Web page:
For over 25 years, Rick Battaglia has worked to bring families’ and business’ financial goals to life. While the industry has changed in more ways than one over the decades, as an LGBTQ+ banking professional, Rick is pleased that he’s seen significant growth when it comes to diversity and inclusion.
“It is very diverse today. People look less at who you are and focus more on what you can do for an organization. If you’re driven, you can do a great job in the financial industry, and I don’t think that you’re going to be looked at any differently for being gay.”
Before entering banking, Rick was in the restaurant business for 15 years when he decided to make a change. With his background and management experience, he was able to immediately take on a leadership role in banking because he understood that, like hospitality, is a people-to-people business. “It’s about one’s relationships with co-workers and clients, and in the community.”
A quick learner, Rick took his interpersonal skills and applied them to his new career, eventually joining Penn Community Bank in 2017. Today, he serves as Senior Vice President, Sales and Business Development Director, focusing on the connections between retail banking, business development, and commercial lending.
Since 2015, Rick has been married to his long-time partner, Matthew. They met more than 21 years ago because of their banking careers. He says they are fortunate to be surrounded by loving and accepting family and friends, many of whom attended their wedding in Cape May, New Jersey.
With a lifetime of personal and professional experience, Rick’s advice for young people is simple: “Be yourself, be proud of who you are, be proud of where you came from, and let people get to know you. That’s very important, because sometimes people form an idea about you just because you are gay, but when they get to know you, they learn you are just like them. We have many of the same likes and dislikes, similar hobbies, and more,” he said. “There is more that connects us than divides us. Never be ashamed of who you are.”
Q&A with Rick
What does pride month mean to you?
To me, Pride Month is about celebrating diversity. It’s not simply a commemoration of Stonewall. It’s about acceptance. It’s about allowing people to be who they are. It’s about accepting people for all of their differences. Pride Month is about being human and allowing others to be themselves. It is about celebrating life and the LGBTQ+ community in whatever way one wishes to celebrate. For my husband and me, we celebrate Pride everyday by living a wonderful life, by respecting everyone we meet, by giving back to the community, and by getting to know the people we work with and for. Something many don’t know about me is that I’m also legally deaf. So, I’m both a member of the LGBTQ+ community and I have a disability. Both make me who I am: a successful and gay married businessman who loves what he does every day in the banking industry.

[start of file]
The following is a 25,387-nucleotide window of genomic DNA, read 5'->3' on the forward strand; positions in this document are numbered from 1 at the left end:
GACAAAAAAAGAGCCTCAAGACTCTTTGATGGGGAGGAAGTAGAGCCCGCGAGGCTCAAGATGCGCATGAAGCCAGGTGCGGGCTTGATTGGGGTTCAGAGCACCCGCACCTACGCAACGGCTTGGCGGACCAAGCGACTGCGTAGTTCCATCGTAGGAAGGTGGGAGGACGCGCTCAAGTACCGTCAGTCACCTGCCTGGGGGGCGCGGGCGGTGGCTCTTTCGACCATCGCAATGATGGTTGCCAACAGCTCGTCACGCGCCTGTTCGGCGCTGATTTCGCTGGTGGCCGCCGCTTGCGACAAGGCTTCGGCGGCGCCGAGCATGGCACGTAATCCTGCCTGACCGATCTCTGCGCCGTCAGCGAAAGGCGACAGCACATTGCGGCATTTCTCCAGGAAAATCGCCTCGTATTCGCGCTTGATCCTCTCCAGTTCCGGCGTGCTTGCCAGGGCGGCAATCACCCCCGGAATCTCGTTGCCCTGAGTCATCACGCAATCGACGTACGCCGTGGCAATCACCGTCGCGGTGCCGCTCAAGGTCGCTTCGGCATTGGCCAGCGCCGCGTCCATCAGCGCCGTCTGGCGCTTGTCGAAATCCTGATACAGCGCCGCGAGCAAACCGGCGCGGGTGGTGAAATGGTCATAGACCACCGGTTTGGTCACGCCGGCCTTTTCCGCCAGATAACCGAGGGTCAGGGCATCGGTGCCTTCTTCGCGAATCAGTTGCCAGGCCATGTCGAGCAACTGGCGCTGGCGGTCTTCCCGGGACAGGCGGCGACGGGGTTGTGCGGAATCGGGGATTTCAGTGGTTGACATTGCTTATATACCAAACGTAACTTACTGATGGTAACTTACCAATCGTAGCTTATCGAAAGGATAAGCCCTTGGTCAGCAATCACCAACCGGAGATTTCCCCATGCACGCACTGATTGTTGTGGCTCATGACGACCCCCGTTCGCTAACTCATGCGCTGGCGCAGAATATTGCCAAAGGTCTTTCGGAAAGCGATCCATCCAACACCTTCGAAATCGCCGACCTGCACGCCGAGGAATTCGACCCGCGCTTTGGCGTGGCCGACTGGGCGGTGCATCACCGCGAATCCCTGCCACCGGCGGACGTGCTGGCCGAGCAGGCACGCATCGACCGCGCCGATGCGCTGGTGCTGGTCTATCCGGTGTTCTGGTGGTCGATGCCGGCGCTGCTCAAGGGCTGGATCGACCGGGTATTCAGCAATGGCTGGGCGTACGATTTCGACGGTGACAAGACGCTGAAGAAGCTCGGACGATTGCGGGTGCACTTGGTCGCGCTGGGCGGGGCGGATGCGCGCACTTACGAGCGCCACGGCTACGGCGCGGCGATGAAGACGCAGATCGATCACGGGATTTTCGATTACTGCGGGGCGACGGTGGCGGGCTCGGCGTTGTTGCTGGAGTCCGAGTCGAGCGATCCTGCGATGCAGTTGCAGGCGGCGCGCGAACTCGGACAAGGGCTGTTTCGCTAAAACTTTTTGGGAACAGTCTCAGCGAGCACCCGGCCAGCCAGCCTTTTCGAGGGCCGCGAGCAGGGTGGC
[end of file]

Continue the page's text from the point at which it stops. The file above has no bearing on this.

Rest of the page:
What attracted you to a career in banking?
I came from the customer service experience background in the restaurant business. Even though they are two very different industries, people want the same thing from their banks that people expect when they go to a restaurant. They want great service, and they want to know that they’re being taken care of. I focus on getting to know people and then finding out what their needs are. Once I know their needs, I can determine ways to help them. Business owners are great at running their businesses, but they have little time to focus on banking. It is up to us to educate them on the different products and services, understand their lending needs, how to make more money and how to save more money. I also like that the banking industry is always changing. In addition, I love working at Penn Community Bank because we’re a mutual. We’ve been around for a very long time and we’re going to stay around for a very long time and continue to take care of our customers and community.
Have you had a mentor during your career? If so, how has that factored into your professional development?
I’ve had several mentors along the way in the banking industry. There is something I can take away from everybody that I’ve worked with – I take a nugget of information from everyone I have met and learn how to implement best practices into my career in banking. In general, though, I’ve always been an individual. I have my own style and way of doing things that works for me and my customers. I want to be who I am and set my own relationship standards – and one of the many things I like about Penn Community Bank is that we can be ourselves – individuals – and be extremely successful.
Are there any nonprofit organizations about which you are passionate?
I am a trustee of Tabor Children’s Home, and I have been with them for about 10 years. I am passionate about the work they do, and they are a great organization. Tabor became a member of Woods Services, a nonprofit multi-service health care and human services organization, a few years back. Together, the Woods affiliates network operates more than 200 programs that serve more than 5,000 children and families throughout Pennsylvania and New Jersey.